Everyone has mood changes throughout the day, but it can be hard to commit to memory exactly what the moods were and the circumstances surrounding them. This is why charting your moods can be an effective tool to further your psychotherapy or other course of treatment.
Here are five great benefits of mood charting:
- It allows you to connect your feelings to what happened during the day. For example, a person may be struggling with a sudden surge of depressive feelings. When examined, it turns out that a minor conflict at work affected him or her deeply, more so than he or she consciously knew.
- Mood charts can help your physician, therapist, or psychiatrist give you a more accurate diagnosis. Mood and anxiety issues are partly defined by how long someone has had the condition. For major depression, a mood chart can help your doctor or therapist better understand the duration and severity of your moods, and how quickly they switch. If your mood swings dramatically over weeks or months, this could be a sign of bipolar. People tend not to remember their mood fluctuations during the day. If you make a point to record how you’re feeling throughout the day, it can help identify and guide an appropriate course of treatment or therapy.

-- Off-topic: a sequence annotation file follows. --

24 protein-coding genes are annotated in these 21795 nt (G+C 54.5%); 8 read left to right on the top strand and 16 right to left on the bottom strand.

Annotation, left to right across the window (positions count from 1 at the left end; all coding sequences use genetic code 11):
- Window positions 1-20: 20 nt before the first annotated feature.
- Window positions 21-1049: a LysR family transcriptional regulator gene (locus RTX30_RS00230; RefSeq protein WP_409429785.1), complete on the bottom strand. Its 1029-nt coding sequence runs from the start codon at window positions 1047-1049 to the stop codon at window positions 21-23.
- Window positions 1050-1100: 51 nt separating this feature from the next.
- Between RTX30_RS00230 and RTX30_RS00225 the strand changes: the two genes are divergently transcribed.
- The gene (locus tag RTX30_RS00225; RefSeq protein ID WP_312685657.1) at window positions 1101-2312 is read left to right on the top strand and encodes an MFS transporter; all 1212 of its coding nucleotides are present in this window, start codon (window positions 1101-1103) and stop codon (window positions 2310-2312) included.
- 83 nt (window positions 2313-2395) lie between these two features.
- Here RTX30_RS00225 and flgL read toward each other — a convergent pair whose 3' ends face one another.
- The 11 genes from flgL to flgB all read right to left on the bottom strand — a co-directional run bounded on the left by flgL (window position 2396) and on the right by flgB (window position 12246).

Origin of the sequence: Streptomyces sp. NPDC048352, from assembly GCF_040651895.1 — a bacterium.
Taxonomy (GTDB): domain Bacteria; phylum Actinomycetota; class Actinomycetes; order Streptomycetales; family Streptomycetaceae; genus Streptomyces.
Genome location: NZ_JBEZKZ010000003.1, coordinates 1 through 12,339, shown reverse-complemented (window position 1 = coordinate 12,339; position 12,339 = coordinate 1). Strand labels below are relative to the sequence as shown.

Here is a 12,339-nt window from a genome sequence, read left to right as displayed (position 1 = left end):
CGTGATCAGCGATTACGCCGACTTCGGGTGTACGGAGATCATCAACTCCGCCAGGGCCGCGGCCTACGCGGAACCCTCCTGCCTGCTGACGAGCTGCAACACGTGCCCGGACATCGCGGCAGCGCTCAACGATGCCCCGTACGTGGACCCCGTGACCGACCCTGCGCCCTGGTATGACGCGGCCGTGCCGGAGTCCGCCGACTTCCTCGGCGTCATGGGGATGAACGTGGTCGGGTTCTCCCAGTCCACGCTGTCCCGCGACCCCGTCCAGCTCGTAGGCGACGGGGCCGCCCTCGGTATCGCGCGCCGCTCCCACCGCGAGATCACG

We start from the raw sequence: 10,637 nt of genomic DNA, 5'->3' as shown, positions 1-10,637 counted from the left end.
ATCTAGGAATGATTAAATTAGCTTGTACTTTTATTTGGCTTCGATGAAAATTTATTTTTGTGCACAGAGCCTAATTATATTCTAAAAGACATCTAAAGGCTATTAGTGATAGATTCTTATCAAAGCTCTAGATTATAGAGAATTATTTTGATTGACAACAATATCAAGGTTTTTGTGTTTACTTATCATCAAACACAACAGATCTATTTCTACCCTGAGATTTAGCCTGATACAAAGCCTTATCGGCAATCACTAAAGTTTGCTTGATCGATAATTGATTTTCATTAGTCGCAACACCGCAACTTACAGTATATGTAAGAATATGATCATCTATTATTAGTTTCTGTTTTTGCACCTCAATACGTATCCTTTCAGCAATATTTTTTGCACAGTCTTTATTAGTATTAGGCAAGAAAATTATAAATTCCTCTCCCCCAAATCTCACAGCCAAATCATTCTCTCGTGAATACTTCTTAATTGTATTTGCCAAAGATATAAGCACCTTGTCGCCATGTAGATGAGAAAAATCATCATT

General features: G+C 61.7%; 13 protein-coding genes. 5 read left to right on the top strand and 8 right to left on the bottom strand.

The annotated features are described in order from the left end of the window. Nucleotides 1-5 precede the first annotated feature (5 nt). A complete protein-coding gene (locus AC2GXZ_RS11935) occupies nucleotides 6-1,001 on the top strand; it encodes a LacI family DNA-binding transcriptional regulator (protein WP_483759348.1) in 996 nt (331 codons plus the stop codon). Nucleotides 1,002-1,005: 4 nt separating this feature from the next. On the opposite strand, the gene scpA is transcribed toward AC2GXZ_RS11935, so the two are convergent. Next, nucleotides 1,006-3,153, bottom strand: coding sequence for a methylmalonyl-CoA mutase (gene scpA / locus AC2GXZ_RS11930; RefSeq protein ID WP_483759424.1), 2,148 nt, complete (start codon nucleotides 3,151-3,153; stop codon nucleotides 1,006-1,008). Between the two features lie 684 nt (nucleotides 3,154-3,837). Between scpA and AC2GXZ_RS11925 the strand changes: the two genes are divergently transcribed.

- Charting your mood allows you to see patterns in your life. When your mood changes, what else is going on in your life? Some women are especially sensitive to the mood changes that come before, during, or after menstruation. Other people have extreme moods that coincide with working night shifts or swing shifts. If you notice your mood on Saturday evening drops, it may be due to anxiety about heading to work on Monday.
- It allows you to better understand your triggers. A trigger is an event that brings out a behavioral or emotional feeling. If you have had a miscarriage, you might be overwhelmed with anxiety when going to a baby shower or when you see an infant. Seeing a pregnant woman could be the trigger in this instance.
- Keeping track of your moods can tell you a lot about the timing of your different mood states. Perhaps your chart shows that Sunday evenings are hard, and you recognize that it’s because work has been stressful lately. Some people find themselves reacting strongly to things when it’s near the anniversary of a loved one’s death, even if they don’t consciously acknowledge it.
Charting can be as simple as writing down your moods in a notebook or as high-tech as using a smartphone application to chart and graph your changing feelings. Either way, it doesn’t take long, and the benefits can be many.
If you have tracked your moods, I’d love to hear about it in the comments below.
© Copyright 2015 GoodTherapy.org. All rights reserved. Permission to publish granted by Jenise Harmon, LISW-S, therapist in Columbus, Ohio
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